Friday, October 20, 2006
Research Note: The Peer Value of Money
The other night, at my NMK talk, Sam asked one of the classic power-to-the-people questions: when are we going to start really paying peers, and isn't this really not a revolution until we do - just a big house of cards to which connected consumers will stop contributing?
I get this question a lot (a lot) lately, usually with a burning revolutionary fervor ("money to the people, man!!$#$!").
Unfortunately, it's (totally) the wrong question.
Here's an existence proof for you: Revver vs YouTube. Revver's big differentiator from YouTube, as hyped when funded, was it's p-model: it shares (50% I believe) of ad revenues with video contributors.
But here's the interesting bit.
Who scaled? Who realized an exit? YouTube - not Revver. Why? Presumably, Revver's model - revenue shares to peers - created little value; and the market (tippy as it is) must reflect that to some degree.
If Revver's value proposition was so much more attractive to consumers, they would have defected en masse, rendering tippiness irrelevant. Of course, the opposite was true: the value of money, at least to connected consumers sharing videos, was much (much) smaller than Revver thought.
Now, note: I'm distinctly *not* arguing that peers don't "deserve" revenue sharing, or that financial incentives don't count.
Rather, I'm trying to clarify the strategic question - the value of revenue sharing.
The strategic question is: how much will offering financial incentives improve the quality of xyz?
In other words, what is the marginal benefit (marginal product, if you like) of offering peers a revenue share?
Put another way: in basic econ, we assume that workers are paid wages, which roughly equal the value of their marginal product. The reasoning is simple: we will always profit by hiring people until the value of their marginal product equals the level of wages we're willing to pay.
Alternatively, think about it this way - it's a less accurate way to think about the question we are asking, but may shed some light on it nonetheless: what is the labour elasticity of peers like? Just like demand for goods is elastic, so demand for wages is elastic - it responds differently to wage increases under different conditions. How does this simple relationship change in the peer production world?
The answer to this question - the marginal benefit of paying peers - isn't straightforward, but let me try and shed some light on it.
For example, take the recent Myspace + Snocap deal. Unless revenue is shared there, value creation will be deeply minimized.
But that wasn't true in YouTube vs Revver's case. There, a lack of financial incentives doesn't impact value creation a great deal. As it doesn't at Wikipedia, Blogger, etc.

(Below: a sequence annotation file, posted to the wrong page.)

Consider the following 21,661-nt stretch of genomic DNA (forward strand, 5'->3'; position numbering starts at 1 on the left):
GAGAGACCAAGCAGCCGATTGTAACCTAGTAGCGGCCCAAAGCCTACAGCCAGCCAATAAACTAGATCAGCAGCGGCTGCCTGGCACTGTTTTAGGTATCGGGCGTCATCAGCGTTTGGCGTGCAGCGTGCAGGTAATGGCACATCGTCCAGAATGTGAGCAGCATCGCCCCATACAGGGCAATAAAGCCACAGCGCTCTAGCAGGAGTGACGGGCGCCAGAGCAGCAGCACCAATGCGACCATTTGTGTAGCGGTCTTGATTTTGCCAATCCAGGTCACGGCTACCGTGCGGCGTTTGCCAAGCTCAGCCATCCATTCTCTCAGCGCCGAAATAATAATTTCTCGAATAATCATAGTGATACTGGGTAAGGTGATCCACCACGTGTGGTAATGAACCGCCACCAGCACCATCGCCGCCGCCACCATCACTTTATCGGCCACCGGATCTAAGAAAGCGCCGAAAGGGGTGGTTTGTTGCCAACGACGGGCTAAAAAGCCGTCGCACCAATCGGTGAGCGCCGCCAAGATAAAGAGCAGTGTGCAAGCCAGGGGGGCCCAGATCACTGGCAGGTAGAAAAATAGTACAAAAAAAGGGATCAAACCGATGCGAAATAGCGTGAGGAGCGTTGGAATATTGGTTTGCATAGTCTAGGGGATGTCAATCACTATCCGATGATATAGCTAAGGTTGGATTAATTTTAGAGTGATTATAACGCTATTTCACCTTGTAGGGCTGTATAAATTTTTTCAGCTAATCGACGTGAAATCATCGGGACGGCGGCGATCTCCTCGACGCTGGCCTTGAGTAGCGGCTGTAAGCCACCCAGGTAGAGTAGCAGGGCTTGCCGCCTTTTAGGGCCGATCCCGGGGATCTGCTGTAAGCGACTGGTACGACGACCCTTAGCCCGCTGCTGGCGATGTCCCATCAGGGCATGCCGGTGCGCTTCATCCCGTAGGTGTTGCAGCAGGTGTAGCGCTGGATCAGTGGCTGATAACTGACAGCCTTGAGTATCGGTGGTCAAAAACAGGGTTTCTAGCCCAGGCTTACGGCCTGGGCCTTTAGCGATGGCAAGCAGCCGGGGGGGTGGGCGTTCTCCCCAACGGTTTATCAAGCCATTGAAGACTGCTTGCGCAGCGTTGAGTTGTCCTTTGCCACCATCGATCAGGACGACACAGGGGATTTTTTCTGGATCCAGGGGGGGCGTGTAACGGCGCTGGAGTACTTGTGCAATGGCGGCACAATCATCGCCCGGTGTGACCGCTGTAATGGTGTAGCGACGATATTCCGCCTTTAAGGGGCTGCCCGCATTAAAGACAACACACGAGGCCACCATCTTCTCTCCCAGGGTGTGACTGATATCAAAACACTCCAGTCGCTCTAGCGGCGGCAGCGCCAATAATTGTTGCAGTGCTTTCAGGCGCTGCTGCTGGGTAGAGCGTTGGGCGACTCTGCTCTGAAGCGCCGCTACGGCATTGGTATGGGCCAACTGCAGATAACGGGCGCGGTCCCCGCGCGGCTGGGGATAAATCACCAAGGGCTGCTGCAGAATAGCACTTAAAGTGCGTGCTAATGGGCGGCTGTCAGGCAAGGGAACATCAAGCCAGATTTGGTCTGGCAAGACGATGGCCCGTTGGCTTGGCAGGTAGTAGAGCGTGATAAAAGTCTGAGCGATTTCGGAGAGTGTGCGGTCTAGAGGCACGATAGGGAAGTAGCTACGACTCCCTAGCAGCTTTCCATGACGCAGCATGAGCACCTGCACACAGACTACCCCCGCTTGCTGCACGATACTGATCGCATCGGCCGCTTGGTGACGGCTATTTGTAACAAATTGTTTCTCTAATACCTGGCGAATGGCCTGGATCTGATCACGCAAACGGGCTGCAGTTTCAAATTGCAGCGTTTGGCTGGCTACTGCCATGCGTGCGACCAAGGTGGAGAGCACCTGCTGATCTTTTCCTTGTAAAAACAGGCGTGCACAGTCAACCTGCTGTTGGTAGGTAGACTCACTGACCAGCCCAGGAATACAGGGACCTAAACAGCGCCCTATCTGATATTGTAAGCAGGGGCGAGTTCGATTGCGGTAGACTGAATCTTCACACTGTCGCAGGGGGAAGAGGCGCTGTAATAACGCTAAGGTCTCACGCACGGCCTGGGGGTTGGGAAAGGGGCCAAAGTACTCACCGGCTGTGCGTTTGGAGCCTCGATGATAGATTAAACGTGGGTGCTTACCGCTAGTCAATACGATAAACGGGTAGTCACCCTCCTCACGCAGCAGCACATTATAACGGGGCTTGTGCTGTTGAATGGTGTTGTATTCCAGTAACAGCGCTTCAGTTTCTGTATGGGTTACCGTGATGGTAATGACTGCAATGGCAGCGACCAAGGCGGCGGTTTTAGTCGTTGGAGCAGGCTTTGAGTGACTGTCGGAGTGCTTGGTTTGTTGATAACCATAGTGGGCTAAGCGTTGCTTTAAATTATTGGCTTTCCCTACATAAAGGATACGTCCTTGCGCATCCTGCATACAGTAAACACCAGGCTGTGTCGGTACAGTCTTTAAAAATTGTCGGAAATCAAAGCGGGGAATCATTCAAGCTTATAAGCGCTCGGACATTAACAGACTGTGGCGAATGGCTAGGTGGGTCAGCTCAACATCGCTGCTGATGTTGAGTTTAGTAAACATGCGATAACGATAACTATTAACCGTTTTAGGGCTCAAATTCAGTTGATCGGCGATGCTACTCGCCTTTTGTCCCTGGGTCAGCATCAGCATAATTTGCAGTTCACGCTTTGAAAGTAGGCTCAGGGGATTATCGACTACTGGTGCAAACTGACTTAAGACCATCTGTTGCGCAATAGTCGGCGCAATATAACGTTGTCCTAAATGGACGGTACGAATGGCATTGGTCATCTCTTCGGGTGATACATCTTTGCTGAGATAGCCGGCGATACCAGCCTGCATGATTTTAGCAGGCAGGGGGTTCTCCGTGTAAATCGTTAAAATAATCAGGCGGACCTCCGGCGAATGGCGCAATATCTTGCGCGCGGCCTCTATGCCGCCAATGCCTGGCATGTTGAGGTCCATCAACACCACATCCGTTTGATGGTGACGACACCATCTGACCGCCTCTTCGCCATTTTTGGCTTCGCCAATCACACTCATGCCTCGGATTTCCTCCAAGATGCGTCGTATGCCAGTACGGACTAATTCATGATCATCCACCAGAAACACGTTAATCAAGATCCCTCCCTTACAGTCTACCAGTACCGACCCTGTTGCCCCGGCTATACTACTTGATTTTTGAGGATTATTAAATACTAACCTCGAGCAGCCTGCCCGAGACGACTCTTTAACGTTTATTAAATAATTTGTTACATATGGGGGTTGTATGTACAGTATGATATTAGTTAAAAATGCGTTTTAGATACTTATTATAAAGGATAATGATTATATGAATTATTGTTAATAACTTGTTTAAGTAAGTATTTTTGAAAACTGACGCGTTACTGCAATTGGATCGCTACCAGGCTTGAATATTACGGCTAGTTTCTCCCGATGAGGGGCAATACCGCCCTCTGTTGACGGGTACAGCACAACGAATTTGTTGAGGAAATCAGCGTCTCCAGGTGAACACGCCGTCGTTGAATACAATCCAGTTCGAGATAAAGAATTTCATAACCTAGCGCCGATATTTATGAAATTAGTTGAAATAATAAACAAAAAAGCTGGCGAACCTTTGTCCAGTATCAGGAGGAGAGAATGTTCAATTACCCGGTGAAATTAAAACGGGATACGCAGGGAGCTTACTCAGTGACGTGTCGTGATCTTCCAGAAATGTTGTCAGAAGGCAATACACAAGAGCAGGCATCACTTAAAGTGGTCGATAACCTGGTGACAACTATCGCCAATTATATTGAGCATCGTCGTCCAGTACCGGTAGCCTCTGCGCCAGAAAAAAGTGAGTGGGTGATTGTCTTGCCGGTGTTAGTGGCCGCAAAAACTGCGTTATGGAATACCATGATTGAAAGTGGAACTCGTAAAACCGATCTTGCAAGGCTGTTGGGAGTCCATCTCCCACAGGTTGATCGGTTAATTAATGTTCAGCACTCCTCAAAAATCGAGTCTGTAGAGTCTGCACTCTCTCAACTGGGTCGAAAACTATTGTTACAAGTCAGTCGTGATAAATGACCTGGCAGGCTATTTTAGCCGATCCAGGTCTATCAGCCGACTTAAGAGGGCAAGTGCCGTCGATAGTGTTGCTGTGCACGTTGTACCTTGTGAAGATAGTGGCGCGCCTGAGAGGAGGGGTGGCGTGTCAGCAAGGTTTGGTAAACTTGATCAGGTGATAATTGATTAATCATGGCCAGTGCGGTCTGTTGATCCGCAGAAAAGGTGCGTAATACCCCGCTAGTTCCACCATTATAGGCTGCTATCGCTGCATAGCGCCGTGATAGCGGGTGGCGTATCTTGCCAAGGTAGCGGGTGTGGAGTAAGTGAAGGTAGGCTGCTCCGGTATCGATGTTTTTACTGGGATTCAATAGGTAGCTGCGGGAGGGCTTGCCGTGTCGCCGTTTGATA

Of course, you're asking: why? What are the factors that make these situations different?
I can't get into it very deeply (sorry). But I will say this: peers play vastly different roles in all these value chains. Understanding the new value chain, how value is created - and who requires the ability to capture a share of that value - that's where this question is answered.
I was there too, I wrote about this in detail in my post on the Disaggregation of Aggregation here
but in a nutshell my view is that aggregators return value in a number of ways, by:
(i) reducing my search costs
(ii) some form of quality control
(iii) allowing subsidy of the service to me (ads, sponsors etc)
(iv) and lastly, returning cash to me
Clearly if a service does some combo of (i), (ii) and (iii) well then (iv) is unnecessary.
I think the biggest problem here is equating value with money. Each person in a p2p system gains value in a different manner.
What YouTube et al need to ensure is that they meet the value requirements of as many people as possible. This will include revenue sharing but this won't be all.
If revenue sharing was a requirement for these types of business interaction then Linux would have never been built or the Linux based companies would be continually forking over sums of money to the kernal builders. They don't because the developers involved gain value (or receive compensation) by other means.
Lets take the analogy of open source a little further (remembering as with all analogies it just that). YouTube et al are the open source versions of their closed source counterparts i.e. broadcasters. As long as people whom contribute gain value (monetary or not) everything is good. At this stage revenue sharing is not a big issue and while it will over time it is more likely to be along the lines of Google's AdWords program.
A good time to remind people of Coases Penguin.
revver has the right model, but compare the UI of revver and youTube and which is easier to get started with? Who started later in the game? Revver...so i think we have two extra points to differentiate why users moved to YouTube...they knew about it longer and it has an easier and more fun branding then revver...
Thanks for the points.
That's exactly right - but unfortunately this is the question that's being asked across boardrooms at the mo (despite huge evidence to the contrary).
YouTube started a matter of weeks before Revver iirc.
I'm not sure if Revver's harder to use, but that's a good point.
Thx for the comments guys.